Democratic Conventions

I found Michelle Obama’s speech very interesting to watch. She’s an icon to professional women, and a fine speaker, obviously, and so beautiful. Her messages are reassuring, reasserting values and good, decent, community-building citizenship, telling stories to remind everyone how what Obama has achieved is based on his “down-home-and-real” deep-seated beliefs. All good.

But seeing her performance (and it is classic prime-time TV) brings home what it means to have to “do rhetoric” to be elected, because it includes applying a thick veneer of perfect public protective polish on top of stories engineered and strung together to pull heartstrings. That will in fact make you go ah! or ugh!, depending on whether you are actually ready to have your heartstrings pulled and to surf in on party patriotism, or not. Me, I sit here dourly scratching my head and think: Do they really have to pile all that on? Do they really have to play the “conventional” card?

Maybe, yes.
But then again, maybe no.

After all, there’s Bill Clinton. Unconventional, passionate, wild, real Bill. Rules of rhetoric? of course. Populist? always. Clichés? no. Going through Republican arguments point by point, and defusing them. And then zooming in to focus on Obama’s continued commitment to bipartisan politics (a key element in his politics from the start):

“He also tried to work with Congressional Republicans on Health Care, debt reduction, and jobs, but that didn’t work out so well. Probably because, as the Senate Republican leader, in a remarkable moment of candor, said two years before the election, their number one priority was not to put America back to work, but to put President Obama out of work.
Senator, I hate to break it to you, but we’re going to keep President Obama on the job!”

And the best part is how he builds on his own work to say that we need cooperation:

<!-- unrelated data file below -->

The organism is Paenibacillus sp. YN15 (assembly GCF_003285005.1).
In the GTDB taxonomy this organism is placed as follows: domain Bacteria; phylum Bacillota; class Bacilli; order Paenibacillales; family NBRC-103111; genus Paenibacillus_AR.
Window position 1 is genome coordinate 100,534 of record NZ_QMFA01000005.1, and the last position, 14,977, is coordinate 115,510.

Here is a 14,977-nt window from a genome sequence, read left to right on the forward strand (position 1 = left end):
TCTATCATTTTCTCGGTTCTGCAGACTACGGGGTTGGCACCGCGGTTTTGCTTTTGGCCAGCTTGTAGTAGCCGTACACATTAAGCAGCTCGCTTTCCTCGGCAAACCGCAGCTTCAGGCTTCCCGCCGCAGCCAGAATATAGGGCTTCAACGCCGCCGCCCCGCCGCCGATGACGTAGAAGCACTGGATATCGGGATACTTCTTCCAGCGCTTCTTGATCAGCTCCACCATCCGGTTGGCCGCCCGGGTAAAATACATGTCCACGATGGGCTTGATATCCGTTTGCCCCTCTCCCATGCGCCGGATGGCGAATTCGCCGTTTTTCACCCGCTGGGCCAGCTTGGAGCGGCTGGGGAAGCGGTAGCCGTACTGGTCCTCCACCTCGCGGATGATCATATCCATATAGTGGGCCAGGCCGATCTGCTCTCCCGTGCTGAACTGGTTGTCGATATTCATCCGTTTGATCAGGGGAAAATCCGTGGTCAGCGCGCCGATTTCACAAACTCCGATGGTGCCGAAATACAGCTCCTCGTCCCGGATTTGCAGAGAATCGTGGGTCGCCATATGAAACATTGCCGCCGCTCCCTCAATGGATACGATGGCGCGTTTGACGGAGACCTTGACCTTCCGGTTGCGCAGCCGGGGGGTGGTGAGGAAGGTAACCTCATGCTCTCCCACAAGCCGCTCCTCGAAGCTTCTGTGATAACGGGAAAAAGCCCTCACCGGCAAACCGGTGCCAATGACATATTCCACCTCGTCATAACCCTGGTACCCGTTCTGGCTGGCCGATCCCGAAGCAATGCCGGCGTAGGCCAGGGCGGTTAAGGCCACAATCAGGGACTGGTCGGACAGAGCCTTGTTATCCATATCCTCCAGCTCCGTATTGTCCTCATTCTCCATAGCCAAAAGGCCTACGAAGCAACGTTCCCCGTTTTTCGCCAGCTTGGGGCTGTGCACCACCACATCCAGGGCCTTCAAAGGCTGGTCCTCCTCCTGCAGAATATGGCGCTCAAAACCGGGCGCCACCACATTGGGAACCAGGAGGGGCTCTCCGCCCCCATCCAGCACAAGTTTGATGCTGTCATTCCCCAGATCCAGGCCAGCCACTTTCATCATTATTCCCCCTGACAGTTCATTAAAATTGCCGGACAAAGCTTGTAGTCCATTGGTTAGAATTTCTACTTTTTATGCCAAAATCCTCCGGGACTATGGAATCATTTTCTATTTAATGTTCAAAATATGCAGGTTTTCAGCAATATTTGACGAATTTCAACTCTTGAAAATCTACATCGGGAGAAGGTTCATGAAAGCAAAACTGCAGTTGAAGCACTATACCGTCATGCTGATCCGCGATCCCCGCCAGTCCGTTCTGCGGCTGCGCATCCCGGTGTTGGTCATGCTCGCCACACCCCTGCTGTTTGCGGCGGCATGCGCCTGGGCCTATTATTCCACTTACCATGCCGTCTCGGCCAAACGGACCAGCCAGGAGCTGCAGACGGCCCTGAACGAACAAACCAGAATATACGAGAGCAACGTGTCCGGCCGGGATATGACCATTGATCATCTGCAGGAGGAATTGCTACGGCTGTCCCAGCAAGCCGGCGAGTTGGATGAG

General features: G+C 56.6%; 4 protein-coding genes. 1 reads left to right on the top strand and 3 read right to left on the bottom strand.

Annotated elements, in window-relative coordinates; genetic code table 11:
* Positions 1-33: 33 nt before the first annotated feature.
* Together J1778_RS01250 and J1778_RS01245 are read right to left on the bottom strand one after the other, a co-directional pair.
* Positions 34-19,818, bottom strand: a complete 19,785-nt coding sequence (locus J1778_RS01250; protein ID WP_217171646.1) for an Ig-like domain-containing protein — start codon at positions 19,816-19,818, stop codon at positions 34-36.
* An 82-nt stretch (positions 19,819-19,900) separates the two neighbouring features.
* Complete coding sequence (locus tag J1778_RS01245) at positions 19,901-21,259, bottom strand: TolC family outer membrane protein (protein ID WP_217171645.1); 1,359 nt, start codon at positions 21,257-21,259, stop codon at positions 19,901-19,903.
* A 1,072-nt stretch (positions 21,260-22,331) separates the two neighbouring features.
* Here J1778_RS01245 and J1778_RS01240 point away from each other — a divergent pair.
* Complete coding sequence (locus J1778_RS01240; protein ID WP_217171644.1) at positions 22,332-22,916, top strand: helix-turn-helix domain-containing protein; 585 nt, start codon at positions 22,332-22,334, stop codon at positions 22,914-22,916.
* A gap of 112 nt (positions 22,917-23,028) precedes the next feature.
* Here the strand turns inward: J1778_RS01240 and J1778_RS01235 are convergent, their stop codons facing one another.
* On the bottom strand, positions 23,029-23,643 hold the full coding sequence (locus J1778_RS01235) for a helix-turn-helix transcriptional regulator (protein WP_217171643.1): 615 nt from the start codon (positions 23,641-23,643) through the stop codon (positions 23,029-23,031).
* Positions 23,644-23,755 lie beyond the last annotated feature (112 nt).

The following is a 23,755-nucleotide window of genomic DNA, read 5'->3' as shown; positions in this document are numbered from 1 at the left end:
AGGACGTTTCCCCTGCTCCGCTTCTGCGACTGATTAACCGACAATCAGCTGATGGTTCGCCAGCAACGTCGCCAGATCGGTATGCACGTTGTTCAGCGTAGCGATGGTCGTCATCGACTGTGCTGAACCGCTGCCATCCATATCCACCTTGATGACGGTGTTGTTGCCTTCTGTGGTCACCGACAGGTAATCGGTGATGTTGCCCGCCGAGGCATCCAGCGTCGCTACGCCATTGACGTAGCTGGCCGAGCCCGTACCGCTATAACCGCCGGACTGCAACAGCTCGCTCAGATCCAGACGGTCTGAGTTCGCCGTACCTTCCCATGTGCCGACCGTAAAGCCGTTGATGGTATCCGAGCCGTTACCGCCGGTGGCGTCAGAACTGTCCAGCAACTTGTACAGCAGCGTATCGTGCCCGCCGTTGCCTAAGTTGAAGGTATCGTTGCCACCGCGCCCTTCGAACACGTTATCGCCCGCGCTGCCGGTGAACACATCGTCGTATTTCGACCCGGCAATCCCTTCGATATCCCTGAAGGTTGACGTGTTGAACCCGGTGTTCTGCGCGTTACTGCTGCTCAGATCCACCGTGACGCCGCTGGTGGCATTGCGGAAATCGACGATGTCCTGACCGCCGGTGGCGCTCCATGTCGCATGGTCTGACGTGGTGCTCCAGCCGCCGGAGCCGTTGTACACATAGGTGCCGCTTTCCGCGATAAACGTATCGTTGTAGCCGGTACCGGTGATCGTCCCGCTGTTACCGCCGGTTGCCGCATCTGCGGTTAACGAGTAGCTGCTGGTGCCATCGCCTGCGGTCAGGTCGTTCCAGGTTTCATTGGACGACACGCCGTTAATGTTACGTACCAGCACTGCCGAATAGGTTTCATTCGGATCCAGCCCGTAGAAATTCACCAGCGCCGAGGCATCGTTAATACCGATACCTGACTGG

Through my foundation, in America and around the world, I work with Democrats, Republicans and Independents who are focused on solving problems and seizing opportunities, not fighting each other.
When times are tough, constant conflict may be good politics, but in the real world, cooperation works better.
What works in the real world, is cooperation!

Not only does Bill Clinton still love politics, he still makes politics fun, because he’s got real, muscular, scrappy values. Yeah! Whoop! Come on, damn the veneer, let’s get down and be political!

Text of Bill Clinton’s Address to the Democratic Convention, September 5, 2012, WSJ Washington Wire

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Anne

Teaching English for business communication skills, writing online for learners, translating, sailing whenever I can, from Washington, D.C.

6 thoughts on “Democratic Conventions”

  1. But i don’t “quite” get it.
    Is it pro or anti?
    Is it saying that Mitt is a salami?
    Am i missing something cultural (American?English)?

  2. Oh, Chris, now that’s fascinating! So to you it’s not clearly anti? Making him look very foolish? Being exceedingly disrespectful of a public personality, yet doing it in a playful, indirect, non-aggressive way?
    You Brits do nonsense, too, and wonderfully, but perhaps this type of making foolish “dumb things down” fun of politicians is indeed American.

  3. Well… my first reaction was – this is “taking the piss” and i heard it on a fairly left French radio programme.
    But then it doesn’t ACTUALLy say anything negative and i started to worry it was clever viral marketing in a pro way – ‘cos we get the here the man’s name a LOT.
    Remember i grew up with the Sex Pistols – God Save the Queen, Fascist regime – no misunderstanding there.

  4. How funny to think that smart people dumbing down might be the standard American version of subtlety.
    Here’s another funny one!

    But Chris, have you seen this?

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